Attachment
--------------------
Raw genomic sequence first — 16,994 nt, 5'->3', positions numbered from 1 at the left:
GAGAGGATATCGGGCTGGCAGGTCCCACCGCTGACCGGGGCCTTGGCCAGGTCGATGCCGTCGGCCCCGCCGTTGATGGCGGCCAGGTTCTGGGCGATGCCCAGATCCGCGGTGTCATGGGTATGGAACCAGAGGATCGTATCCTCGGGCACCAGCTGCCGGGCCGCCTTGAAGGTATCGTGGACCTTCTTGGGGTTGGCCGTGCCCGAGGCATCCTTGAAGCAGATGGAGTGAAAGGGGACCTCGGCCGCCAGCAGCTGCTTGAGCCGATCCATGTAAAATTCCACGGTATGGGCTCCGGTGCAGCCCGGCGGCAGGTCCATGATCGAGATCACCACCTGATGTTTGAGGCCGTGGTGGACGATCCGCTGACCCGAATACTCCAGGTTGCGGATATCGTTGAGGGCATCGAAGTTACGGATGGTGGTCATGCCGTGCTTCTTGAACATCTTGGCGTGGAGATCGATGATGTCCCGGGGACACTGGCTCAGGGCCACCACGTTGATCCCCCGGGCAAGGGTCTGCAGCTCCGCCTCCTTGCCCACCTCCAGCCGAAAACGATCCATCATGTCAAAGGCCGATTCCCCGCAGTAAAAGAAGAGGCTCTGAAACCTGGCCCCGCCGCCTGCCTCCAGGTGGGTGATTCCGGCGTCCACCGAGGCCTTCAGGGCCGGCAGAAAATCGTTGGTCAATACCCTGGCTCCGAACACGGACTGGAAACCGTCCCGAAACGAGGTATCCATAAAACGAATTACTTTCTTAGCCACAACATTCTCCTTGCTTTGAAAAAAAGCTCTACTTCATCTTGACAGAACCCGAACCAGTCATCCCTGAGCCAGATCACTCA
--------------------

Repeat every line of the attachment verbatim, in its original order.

Raw genomic sequence first — 16,994 nt, 5'->3', positions numbered from 1 at the left:
GAGAGGATATCGGGCTGGCAGGTCCCACCGCTGACCGGGGCCTTGGCCAGGTCGATGCCGTCGGCCCCGCCGTTGATGGCGGCCAGGTTCTGGGCGATGCCCAGATCCGCGGTGTCATGGGTATGGAACCAGAGGATCGTATCCTCGGGCACCAGCTGCCGGGCCGCCTTGAAGGTATCGTGGACCTTCTTGGGGTTGGCCGTGCCCGAGGCATCCTTGAAGCAGATGGAGTGAAAGGGGACCTCGGCCGCCAGCAGCTGCTTGAGCCGATCCATGTAAAATTCCACGGTATGGGCTCCGGTGCAGCCCGGCGGCAGGTCCATGATCGAGATCACCACCTGATGTTTGAGGCCGTGGTGGACGATCCGCTGACCCGAATACTCCAGGTTGCGGATATCGTTGAGGGCATCGAAGTTACGGATGGTGGTCATGCCGTGCTTCTTGAACATCTTGGCGTGGAGATCGATGATGTCCCGGGGACACTGGCTCAGGGCCACCACGTTGATCCCCCGGGCAAGGGTCTGCAGCTCCGCCTCCTTGCCCACCTCCAGCCGAAAACGATCCATCATGTCAAAGGCCGATTCCCCGCAGTAAAAGAAGAGGCTCTGAAACCTGGCCCCGCCGCCTGCCTCCAGGTGGGTGATTCCGGCGTCCACCGAGGCCTTCAGGGCCGGCAGAAAATCGTTGGTCAATACCCTGGCTCCGAACACGGACTGGAAACCGTCCCGAAACGAGGTATCCATAAAACGAATTACTTTCTTAGCCACAACATTCTCCTTGCTTTGAAAAAAAGCTCTACTTCATCTTGACAGAACCCGAACCAGTCATCCCTGAGCCAGATCACTCA